India’s Olympic silver medallist shuttller PV Sindhu on Sunday said she was focused on doing well in the forthcoming World Championship in Glasgow and was working hard with her coaches to be in her best form during the prestigious tournament, PTI reported.
“It (World Championship next month) is a big event. I am looking forward to it and working hard for the tournament. It is not going to be easy, I have to be at my best,” Sindhu said.
The Indian, currently ranked 5th in the world, has previously won bronze medals at the Championship in 2013 and 2014.
Having stolen the thunder from Saina Nehwal following her exploits in the Rio Games, Sindhu has since won two Super Series titles (Indian Open and China Open) but is aware that the achievements come with a bigger responsibility.
“Of course, life has changed after Rio. Winning a silver medal was a huge moment for me. It has come with a lot of responsibilities. I am expected to win (more) these days. I have to work hard and keep doing well in the tournaments ahead,” she said.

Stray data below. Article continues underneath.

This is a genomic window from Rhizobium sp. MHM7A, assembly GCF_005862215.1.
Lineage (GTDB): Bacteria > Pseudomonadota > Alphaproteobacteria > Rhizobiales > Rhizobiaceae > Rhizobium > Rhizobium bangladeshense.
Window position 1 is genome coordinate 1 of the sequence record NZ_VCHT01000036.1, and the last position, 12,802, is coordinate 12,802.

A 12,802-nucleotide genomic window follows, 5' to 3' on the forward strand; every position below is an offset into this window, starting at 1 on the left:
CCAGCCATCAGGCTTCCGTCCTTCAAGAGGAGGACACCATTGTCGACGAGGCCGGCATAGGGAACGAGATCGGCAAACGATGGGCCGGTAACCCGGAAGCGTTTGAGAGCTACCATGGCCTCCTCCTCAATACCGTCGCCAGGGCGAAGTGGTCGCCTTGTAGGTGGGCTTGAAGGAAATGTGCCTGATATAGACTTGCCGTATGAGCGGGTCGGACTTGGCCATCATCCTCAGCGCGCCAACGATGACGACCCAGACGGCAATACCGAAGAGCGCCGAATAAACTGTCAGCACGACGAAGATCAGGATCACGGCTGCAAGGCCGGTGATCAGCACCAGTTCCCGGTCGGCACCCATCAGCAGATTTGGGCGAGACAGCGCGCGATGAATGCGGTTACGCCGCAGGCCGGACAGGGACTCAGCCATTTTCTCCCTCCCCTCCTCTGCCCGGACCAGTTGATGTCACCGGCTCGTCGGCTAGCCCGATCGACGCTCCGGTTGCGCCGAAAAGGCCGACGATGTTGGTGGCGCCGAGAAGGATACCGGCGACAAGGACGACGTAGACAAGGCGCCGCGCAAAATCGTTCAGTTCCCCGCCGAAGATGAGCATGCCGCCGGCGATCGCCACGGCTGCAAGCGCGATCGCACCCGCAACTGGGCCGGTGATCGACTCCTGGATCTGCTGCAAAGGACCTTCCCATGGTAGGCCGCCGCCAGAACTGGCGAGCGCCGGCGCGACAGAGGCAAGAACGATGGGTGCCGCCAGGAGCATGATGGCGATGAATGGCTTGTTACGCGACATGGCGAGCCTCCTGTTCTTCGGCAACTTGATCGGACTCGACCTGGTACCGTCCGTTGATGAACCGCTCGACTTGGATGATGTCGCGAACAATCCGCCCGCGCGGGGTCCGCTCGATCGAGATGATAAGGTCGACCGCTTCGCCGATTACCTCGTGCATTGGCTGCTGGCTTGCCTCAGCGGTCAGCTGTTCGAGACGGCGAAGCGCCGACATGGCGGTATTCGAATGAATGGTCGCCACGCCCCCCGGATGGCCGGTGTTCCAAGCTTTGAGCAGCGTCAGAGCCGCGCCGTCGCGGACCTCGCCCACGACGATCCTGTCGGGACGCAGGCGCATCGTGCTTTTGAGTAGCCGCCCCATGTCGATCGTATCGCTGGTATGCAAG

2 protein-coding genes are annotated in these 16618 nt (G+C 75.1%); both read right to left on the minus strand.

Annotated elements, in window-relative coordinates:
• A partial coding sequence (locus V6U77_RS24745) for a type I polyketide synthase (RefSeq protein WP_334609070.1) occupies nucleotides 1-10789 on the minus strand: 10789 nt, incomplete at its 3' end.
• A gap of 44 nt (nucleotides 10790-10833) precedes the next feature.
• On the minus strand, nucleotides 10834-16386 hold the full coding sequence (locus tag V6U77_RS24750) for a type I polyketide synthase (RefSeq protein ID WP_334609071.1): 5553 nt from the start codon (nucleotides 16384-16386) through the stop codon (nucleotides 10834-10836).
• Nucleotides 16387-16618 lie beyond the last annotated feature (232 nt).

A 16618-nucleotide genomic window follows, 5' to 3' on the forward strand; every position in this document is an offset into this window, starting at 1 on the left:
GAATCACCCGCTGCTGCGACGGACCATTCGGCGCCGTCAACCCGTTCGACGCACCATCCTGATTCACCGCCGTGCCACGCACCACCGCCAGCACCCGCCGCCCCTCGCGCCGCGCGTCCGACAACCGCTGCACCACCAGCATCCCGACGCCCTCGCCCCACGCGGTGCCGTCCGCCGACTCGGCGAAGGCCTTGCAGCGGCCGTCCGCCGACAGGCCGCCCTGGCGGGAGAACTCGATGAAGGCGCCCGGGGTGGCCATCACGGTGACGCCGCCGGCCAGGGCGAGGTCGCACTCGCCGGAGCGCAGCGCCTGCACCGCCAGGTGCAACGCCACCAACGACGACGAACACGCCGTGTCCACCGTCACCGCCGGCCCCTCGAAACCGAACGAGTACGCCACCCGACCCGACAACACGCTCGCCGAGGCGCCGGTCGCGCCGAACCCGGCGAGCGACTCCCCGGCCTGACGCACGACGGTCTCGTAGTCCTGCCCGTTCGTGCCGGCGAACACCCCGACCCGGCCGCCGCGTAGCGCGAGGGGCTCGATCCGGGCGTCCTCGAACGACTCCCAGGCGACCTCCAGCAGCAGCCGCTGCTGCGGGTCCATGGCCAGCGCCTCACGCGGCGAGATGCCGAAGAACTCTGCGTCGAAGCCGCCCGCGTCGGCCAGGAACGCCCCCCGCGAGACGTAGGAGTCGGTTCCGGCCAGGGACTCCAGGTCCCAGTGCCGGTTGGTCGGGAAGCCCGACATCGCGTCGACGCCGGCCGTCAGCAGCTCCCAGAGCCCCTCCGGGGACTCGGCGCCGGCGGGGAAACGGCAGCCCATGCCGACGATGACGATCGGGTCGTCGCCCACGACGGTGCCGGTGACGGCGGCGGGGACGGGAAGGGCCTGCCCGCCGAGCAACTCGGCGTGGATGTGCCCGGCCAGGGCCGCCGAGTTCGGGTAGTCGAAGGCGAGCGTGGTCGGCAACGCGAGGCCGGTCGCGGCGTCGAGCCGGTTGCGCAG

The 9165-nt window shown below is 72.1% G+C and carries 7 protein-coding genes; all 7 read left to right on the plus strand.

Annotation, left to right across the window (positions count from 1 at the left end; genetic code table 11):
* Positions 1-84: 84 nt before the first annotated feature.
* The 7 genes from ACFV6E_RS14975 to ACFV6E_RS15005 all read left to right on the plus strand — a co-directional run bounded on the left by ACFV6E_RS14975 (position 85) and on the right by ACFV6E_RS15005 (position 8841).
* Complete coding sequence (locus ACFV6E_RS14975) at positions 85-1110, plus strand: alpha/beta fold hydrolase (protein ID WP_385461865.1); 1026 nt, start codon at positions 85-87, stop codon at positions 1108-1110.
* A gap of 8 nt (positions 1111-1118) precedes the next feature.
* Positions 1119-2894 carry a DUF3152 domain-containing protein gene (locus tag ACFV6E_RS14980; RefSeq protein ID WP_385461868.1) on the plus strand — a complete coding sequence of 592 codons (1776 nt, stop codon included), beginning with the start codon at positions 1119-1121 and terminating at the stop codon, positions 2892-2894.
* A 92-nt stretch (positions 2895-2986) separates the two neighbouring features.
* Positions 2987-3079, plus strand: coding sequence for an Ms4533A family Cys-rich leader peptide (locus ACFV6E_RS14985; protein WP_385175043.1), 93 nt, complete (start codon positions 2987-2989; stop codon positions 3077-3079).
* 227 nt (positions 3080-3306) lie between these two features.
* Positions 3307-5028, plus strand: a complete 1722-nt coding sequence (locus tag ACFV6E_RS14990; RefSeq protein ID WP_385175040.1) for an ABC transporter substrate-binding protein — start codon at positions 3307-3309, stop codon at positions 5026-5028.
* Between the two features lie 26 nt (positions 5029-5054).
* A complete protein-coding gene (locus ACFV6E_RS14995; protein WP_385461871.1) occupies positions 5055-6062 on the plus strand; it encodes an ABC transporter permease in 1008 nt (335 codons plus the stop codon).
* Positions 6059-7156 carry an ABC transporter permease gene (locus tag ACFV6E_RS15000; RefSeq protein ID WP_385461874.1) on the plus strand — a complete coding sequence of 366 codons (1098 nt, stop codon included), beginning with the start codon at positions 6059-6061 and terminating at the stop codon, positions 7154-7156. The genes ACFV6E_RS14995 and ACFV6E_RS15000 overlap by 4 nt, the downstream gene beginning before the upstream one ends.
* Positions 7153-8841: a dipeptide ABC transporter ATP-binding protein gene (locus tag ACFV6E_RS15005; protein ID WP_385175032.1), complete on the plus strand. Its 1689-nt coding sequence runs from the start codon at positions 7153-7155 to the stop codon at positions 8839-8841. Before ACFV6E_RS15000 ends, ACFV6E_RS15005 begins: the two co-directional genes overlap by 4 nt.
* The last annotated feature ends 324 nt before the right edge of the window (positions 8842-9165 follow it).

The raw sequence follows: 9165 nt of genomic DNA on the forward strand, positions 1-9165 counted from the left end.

“I am lucky to have got to work with a coach like Gopi Sir (P Gopichand). I have been associated with him for several years. Me and the other players have to be thankful to him, for his guidance. The infrastructure is very good and the arrival of Indonesian coaches (Mulyo Handoyo and Hariawan) has been of great help,” the ace shuttler said when asked about Gopichand’s role in her development.
She gave a thumbs up to the good performance of the Indian male shuttlers in recent times with Kidambi Srikanth claiming back-to-back Super Series titles in Indonesia and Australia and B Sai Praneeth claiming his maiden Super Series title in Singapore (defeating Srikanth in the final).
“The men (shuttlers) have been doing very well, getting great results. They have been working very hard with the Indonesian coaches and that is paying off. In the years to come, many more strong players will emerge in men’s section,” Sindhu said.
“Badminton has witnessed a spurt in recent times and the Indians doing well at the global level is a positive sign. The good work done by the players and coaches is bearing fruit,” she pointed out.
Asked about her rivalry with Saina Nehwal, who blazed a trail on the women’s circuit before Sindhu joined the big league, she said, “When we play matches, we are rivals. Off the court, we are friends. She trains in Bengaluru and me in Hyderabad. We have our individual styles and try to win when we meet in a match.